Until just a few years ago, before smartphone purchases were ubiquitous, cash was king in China. Online purchases were generally made using offline payments, in part because credit cards have never been widely used. To buy a plane ticket via the internet five years ago, you could pay by following a link to your bank account, but that was a cumbersome process supported by a relatively small number of banks. If you didn’t have an account with the right bank, a courier would bring you the physical ticket the same day so you could pay for it with a wad of cash.

These days, cash has been almost entirely replaced by mobile payments in transactions both online and offline. The only accessory nearly as important as a smartphone is a portable charger: at most cafes and restaurants in big cities, you can rent a charger for several cents to fire up a phone that’s low on juice. Startups that supply these chargers, such as Laidian and Xiaodian, are themselves worth tens of millions of dollars.

The Everywhere Store

The two biggest mobile payment providers, WeChat Pay and Alipay, belong to tech giants Tencent Holdings and Ant Financial. WeChat Pay is fully integrated into WeChat, the dominant Chinese app for messaging, social media, as well as just about everything—a Twitter, WhatsApp, Google Maps, Venmo, and Yelp rolled into one. Alipay started life as an escrow service for transactions on the e-commerce platform Alibaba in 2004 and began offering mobile payments in 2008, though uptake of the app has been fastest over the past five years.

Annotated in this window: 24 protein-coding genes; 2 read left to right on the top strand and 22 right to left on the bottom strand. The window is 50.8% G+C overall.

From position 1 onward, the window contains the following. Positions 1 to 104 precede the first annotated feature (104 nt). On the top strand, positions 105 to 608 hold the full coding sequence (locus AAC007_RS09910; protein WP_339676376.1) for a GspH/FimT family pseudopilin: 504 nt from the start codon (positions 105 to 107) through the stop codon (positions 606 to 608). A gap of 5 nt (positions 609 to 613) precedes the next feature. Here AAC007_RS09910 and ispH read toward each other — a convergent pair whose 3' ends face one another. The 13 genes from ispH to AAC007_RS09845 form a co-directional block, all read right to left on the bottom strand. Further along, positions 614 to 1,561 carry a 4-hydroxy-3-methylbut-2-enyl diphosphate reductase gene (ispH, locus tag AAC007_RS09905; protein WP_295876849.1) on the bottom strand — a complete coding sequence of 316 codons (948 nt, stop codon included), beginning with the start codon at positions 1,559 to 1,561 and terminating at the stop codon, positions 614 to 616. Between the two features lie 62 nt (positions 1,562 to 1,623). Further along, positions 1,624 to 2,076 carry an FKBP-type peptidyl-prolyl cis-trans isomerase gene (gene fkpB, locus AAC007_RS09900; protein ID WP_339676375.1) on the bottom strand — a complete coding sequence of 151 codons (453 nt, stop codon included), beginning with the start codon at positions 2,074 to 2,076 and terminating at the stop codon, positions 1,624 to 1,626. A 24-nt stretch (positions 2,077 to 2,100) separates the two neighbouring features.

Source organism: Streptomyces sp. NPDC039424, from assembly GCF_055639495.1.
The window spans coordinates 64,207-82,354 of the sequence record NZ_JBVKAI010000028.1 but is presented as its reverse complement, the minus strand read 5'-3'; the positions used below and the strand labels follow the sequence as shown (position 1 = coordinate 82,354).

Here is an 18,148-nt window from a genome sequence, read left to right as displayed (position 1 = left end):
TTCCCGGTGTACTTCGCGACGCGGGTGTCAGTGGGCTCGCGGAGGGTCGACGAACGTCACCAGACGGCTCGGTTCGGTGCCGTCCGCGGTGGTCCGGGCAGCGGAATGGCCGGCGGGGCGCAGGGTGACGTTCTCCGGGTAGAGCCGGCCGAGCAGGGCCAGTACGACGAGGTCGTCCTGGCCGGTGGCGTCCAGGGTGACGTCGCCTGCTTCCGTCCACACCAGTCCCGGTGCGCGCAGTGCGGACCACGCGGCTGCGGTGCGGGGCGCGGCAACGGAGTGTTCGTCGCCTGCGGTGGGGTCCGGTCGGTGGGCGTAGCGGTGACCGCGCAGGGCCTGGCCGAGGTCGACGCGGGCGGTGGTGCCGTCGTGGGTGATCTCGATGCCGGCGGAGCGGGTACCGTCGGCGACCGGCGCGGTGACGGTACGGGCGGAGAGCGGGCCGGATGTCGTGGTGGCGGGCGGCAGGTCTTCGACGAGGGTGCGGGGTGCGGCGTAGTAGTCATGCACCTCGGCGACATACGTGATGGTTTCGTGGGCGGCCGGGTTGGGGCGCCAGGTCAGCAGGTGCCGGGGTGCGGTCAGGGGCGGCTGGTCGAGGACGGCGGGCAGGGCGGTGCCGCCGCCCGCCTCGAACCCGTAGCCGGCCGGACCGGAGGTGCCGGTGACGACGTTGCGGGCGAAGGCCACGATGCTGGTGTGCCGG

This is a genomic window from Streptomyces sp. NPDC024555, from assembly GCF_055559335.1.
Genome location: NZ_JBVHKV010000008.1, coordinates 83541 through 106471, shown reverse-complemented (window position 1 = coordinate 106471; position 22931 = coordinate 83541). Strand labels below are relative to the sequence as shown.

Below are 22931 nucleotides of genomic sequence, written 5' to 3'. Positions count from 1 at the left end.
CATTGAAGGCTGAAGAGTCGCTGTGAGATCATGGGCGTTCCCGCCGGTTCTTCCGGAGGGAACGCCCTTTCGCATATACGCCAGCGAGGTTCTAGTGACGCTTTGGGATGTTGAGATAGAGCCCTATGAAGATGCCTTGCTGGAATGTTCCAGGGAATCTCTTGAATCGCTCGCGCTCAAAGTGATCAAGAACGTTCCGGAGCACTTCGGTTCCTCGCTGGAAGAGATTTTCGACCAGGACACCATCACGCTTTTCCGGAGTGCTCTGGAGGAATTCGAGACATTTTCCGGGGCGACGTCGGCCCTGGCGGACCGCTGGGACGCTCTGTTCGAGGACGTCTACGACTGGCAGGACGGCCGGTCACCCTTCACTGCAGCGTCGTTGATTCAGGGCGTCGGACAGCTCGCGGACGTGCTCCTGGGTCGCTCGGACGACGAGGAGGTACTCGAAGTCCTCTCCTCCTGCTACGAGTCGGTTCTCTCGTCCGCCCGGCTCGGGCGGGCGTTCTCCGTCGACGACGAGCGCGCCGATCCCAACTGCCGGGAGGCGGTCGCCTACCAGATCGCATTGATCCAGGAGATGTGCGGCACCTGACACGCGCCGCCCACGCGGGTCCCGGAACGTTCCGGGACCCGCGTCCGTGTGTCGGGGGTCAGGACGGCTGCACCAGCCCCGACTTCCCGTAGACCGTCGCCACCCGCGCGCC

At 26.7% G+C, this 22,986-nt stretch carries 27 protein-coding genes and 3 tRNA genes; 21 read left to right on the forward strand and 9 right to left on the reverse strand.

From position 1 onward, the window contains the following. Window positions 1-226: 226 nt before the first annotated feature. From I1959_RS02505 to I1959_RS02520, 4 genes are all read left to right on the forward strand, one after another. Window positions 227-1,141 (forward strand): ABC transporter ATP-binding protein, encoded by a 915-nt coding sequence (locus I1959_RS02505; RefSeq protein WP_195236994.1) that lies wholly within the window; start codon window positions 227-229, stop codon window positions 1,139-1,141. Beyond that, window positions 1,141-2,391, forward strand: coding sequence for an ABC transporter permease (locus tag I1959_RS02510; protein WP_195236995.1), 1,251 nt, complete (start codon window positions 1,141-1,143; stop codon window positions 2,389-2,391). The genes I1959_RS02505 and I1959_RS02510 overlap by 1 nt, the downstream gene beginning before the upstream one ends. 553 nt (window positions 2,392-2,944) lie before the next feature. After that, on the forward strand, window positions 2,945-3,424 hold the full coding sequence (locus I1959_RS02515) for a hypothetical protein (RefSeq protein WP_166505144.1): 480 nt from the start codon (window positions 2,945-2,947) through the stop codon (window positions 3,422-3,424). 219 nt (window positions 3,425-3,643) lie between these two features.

WeChat Pay’s big break came in 2014: as a promotional feature for the Lunar New Year, China’s biggest holiday, users were prompted to send digital “red packets”—the cash gifts customary at the new year—to friends and family on WeChat. Would-be recipients had to sign up for WeChat Pay; tens of millions did. Before long, WeChat was a serious player in the mobile payments market. Between 2015 and 2016, mobile payments in China quadrupled; today, more than 80% of Chinese smartphone users have used their phone to make a payment.

With ubiquitous mobile payments, anything from a cup of soy milk to a pricey imported blouse can be bought using your phone. American consumers are used to a minimum amount below which smaller shops may not accept a credit card: with mobile payments, no charge is too minor, as evidenced by the enterprising homeless people who hold up QR codes instead of begging bowls.